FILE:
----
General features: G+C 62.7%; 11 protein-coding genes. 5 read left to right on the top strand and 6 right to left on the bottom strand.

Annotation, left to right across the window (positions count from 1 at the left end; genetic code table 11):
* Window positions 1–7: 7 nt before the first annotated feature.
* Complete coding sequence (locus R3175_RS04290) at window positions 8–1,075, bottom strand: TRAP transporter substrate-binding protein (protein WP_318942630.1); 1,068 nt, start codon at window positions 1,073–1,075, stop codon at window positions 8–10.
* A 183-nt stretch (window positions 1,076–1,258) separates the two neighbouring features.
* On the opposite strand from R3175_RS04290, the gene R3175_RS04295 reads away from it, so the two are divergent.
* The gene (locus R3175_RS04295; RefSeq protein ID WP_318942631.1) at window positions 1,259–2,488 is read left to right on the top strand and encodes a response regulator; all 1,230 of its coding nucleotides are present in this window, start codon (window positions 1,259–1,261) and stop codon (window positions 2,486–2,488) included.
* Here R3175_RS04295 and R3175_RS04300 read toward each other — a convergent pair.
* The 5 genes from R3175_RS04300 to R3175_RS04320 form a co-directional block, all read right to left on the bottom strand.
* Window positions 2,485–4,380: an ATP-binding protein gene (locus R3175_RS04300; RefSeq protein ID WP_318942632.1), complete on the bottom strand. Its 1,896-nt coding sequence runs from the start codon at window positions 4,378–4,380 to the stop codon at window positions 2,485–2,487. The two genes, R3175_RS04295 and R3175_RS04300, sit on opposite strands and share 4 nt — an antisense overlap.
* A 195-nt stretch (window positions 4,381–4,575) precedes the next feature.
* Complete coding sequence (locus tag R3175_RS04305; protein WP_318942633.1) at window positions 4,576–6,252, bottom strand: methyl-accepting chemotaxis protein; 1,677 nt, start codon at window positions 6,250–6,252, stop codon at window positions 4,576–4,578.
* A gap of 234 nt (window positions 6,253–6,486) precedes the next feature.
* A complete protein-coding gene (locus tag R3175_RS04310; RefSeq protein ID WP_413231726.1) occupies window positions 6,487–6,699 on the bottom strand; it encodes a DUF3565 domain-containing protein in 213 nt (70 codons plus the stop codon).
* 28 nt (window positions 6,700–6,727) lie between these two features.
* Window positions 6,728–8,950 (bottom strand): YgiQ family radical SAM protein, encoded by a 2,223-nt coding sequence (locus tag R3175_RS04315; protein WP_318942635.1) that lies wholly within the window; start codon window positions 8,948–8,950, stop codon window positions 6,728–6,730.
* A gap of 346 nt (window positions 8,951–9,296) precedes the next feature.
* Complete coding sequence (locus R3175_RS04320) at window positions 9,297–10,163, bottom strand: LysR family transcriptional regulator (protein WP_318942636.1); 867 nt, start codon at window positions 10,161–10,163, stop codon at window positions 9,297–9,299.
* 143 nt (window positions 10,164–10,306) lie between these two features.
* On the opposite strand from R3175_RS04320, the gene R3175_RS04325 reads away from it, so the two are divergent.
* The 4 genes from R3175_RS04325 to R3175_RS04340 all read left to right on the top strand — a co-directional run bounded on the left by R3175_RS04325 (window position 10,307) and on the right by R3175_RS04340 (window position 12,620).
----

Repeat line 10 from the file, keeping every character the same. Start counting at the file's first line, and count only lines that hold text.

* Window positions 2,485–4,380: an ATP-binding protein gene (locus R3175_RS04300; RefSeq protein ID WP_318942632.1), complete on the bottom strand. Its 1,896-nt coding sequence runs from the start codon at window positions 4,378–4,380 to the stop codon at window positions 2,485–2,487. The two genes, R3175_RS04295 and R3175_RS04300, sit on opposite strands and share 4 nt — an antisense overlap.